One of Iraqs leading contemporary female artist. A key member of the 'Eighties Generation' Hanaa Malallah's work emanates from her experience of 35 years of life and work in war-torn Iraq.
Contemporary of Dia Al-Azzawi.
Student of Shaker Hassan Al Said
Hana Mal Allah
Malallah developed Ruins Technique while she was living in Iraq in the 1980s. She witnessed the destruction of her homeland and heritage over nearly four decades and at least three international conflicts. Through seeing this destruction first-hand, the artist was struck by the ephemeral nature of existence and came to believe that “ruination is the essence of all being”. She began to explore the liminal space between existence and obliteration, which she likens to the space between the figurative and the abstract. Her mathematical focus as a post-graduate also led her to conclude that all figuration is essentially made up of abstract symbols. These date back to Ancient Mesopotamian semiotic systems, which the artist knew well from frequent visits to the National Museum of Iraq.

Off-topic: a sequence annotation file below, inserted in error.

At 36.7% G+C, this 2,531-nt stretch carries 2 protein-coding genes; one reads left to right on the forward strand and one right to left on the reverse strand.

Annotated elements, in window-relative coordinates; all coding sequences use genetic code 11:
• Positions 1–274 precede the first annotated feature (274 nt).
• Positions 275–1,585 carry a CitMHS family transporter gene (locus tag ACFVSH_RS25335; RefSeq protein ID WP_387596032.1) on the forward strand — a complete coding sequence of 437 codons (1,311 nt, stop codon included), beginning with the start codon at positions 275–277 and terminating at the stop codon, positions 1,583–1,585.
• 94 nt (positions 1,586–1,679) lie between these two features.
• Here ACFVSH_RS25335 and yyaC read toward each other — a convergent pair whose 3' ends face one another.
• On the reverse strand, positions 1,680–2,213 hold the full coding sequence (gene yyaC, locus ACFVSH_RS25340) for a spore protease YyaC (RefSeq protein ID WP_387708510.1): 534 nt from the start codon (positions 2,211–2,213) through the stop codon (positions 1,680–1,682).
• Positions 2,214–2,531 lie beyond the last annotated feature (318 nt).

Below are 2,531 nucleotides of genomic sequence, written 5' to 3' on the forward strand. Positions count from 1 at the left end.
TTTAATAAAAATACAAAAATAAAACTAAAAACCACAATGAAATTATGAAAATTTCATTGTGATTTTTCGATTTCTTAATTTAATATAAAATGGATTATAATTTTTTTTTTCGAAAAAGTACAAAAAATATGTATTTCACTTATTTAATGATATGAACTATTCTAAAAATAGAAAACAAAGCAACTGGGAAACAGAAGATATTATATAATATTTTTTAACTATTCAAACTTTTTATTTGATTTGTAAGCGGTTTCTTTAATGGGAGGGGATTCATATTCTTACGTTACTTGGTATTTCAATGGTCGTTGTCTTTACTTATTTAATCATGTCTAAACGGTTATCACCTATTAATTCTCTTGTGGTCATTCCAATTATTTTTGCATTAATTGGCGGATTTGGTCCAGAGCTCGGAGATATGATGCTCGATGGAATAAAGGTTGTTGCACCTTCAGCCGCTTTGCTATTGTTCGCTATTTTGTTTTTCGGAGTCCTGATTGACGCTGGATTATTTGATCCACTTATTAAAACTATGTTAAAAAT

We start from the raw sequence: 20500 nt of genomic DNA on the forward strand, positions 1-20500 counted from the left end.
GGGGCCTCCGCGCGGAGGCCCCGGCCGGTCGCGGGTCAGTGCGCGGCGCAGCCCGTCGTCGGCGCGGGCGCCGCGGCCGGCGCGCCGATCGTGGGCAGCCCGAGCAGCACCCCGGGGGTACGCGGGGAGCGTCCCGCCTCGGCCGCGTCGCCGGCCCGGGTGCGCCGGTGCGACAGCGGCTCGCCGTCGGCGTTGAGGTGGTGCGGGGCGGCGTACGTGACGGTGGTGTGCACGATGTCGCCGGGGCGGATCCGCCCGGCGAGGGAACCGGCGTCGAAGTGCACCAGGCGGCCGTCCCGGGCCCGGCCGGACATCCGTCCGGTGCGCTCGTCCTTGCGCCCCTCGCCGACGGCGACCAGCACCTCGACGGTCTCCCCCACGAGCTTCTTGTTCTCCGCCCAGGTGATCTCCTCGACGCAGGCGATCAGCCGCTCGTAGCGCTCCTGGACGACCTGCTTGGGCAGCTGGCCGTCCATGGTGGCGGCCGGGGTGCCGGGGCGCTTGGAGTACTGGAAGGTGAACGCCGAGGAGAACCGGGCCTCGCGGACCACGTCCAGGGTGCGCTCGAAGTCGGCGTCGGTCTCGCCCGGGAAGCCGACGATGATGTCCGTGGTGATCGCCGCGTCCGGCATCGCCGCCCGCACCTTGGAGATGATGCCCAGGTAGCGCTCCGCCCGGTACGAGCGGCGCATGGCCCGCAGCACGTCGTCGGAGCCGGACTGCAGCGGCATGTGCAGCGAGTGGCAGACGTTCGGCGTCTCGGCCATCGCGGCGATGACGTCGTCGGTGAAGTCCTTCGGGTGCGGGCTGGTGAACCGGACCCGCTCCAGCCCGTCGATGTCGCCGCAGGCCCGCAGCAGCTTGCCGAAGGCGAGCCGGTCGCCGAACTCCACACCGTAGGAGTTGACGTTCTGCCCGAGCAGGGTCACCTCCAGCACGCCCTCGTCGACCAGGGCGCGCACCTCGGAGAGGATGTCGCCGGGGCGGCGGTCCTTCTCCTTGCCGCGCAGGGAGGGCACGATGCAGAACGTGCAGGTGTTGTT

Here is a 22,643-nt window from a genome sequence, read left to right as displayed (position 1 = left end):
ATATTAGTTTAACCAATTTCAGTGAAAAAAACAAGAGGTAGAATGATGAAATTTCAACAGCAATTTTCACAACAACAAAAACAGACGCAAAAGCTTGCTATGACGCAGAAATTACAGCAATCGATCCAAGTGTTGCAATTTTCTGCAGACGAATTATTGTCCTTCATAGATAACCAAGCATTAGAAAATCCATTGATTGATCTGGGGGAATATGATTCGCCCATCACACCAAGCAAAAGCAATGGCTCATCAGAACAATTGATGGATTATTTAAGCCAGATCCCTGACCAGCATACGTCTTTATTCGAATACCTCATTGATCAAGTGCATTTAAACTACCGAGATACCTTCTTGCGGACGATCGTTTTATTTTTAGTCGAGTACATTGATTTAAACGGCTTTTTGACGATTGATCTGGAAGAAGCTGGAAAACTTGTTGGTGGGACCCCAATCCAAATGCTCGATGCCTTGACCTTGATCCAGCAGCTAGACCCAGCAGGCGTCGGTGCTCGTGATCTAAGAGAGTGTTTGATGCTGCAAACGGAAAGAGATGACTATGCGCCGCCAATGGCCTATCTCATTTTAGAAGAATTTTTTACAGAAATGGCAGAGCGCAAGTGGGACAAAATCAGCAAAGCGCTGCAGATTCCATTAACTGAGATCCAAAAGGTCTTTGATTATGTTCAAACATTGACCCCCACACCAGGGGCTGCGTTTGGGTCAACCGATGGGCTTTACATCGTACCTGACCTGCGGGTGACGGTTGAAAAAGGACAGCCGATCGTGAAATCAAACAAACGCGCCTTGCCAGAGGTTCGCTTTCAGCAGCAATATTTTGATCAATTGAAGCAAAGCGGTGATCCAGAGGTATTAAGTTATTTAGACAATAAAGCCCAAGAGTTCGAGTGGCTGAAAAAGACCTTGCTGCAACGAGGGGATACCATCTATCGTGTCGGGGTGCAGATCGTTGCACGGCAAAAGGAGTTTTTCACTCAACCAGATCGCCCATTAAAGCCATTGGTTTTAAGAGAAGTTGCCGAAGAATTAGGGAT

The act of destruction is crucial in Mallalah’s work, for it produces the waste materials needed prior to creation. Since the 1970s, destruction itself has been the starting point of her creative process, which allowed the artist to explore the space between nonentity and entity, and seek knowledge within. She made artworks out of found objects and destroyed material, eschewing traditional artistic materials. What started as conscious rejection soon became necessity of situation, as sanctions were imposed upon Iraq throughout the 1990s.
After leaving Iraq in 2006, she continued to make work using Ruins Technique. She no longer considers her use of this technique to be connected to her personal experience in Iraq, rather it is a contemporaneous comment upon destruction and the inherent violent nature of the human condition worldwide.
Ruins Technique permeates all of Malallah’s work, and she creates soft sculpture by burning canvas, making pouches filled with ash and eviscerating the very fabric of the artworks. Over time it has developed into sub-categories, such as Camouflage Technique and Shroud Technique. In her works using taxidermy, such as the Hoopoe bird, it is significant that the creature is dead and often dismembered, just like the empty pouches and obsolete objects featured in works using Ruins Technique. She describes these as “abstraction rooted deeply in the reality of war and violence.”